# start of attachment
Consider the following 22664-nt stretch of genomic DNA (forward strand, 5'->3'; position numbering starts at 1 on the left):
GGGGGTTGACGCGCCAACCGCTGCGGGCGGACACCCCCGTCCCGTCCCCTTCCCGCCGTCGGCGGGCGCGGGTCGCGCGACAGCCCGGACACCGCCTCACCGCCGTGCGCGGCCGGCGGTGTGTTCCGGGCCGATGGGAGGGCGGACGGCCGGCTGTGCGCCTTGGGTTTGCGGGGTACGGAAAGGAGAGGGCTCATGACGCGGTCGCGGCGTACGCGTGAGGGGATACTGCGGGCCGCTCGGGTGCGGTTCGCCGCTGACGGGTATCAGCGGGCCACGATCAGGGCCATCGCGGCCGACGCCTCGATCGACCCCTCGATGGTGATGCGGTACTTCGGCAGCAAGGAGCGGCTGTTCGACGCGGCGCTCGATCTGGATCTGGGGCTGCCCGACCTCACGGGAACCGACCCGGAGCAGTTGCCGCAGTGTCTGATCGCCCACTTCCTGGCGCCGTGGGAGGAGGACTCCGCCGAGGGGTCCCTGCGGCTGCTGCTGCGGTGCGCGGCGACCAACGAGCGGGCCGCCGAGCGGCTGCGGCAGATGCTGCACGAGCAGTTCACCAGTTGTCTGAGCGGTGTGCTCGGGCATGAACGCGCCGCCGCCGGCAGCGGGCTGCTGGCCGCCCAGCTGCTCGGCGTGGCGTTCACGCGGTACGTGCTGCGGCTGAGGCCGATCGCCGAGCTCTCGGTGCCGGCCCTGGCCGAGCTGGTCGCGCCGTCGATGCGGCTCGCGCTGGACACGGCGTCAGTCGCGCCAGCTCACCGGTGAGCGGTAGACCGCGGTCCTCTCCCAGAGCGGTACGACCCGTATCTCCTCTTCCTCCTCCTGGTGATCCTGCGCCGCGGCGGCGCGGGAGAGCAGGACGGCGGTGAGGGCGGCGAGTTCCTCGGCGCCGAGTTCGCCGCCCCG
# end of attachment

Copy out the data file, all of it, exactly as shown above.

Consider the following 22664-nt stretch of genomic DNA (forward strand, 5'->3'; position numbering starts at 1 on the left):
GGGGGTTGACGCGCCAACCGCTGCGGGCGGACACCCCCGTCCCGTCCCCTTCCCGCCGTCGGCGGGCGCGGGTCGCGCGACAGCCCGGACACCGCCTCACCGCCGTGCGCGGCCGGCGGTGTGTTCCGGGCCGATGGGAGGGCGGACGGCCGGCTGTGCGCCTTGGGTTTGCGGGGTACGGAAAGGAGAGGGCTCATGACGCGGTCGCGGCGTACGCGTGAGGGGATACTGCGGGCCGCTCGGGTGCGGTTCGCCGCTGACGGGTATCAGCGGGCCACGATCAGGGCCATCGCGGCCGACGCCTCGATCGACCCCTCGATGGTGATGCGGTACTTCGGCAGCAAGGAGCGGCTGTTCGACGCGGCGCTCGATCTGGATCTGGGGCTGCCCGACCTCACGGGAACCGACCCGGAGCAGTTGCCGCAGTGTCTGATCGCCCACTTCCTGGCGCCGTGGGAGGAGGACTCCGCCGAGGGGTCCCTGCGGCTGCTGCTGCGGTGCGCGGCGACCAACGAGCGGGCCGCCGAGCGGCTGCGGCAGATGCTGCACGAGCAGTTCACCAGTTGTCTGAGCGGTGTGCTCGGGCATGAACGCGCCGCCGCCGGCAGCGGGCTGCTGGCCGCCCAGCTGCTCGGCGTGGCGTTCACGCGGTACGTGCTGCGGCTGAGGCCGATCGCCGAGCTCTCGGTGCCGGCCCTGGCCGAGCTGGTCGCGCCGTCGATGCGGCTCGCGCTGGACACGGCGTCAGTCGCGCCAGCTCACCGGTGAGCGGTAGACCGCGGTCCTCTCCCAGAGCGGTACGACCCGTATCTCCTCTTCCTCCTCCTGGTGATCCTGCGCCGCGGCGGCGCGGGAGAGCAGGACGGCGGTGAGGGCGGCGAGTTCCTCGGCGCCGAGTTCGCCGCCCCG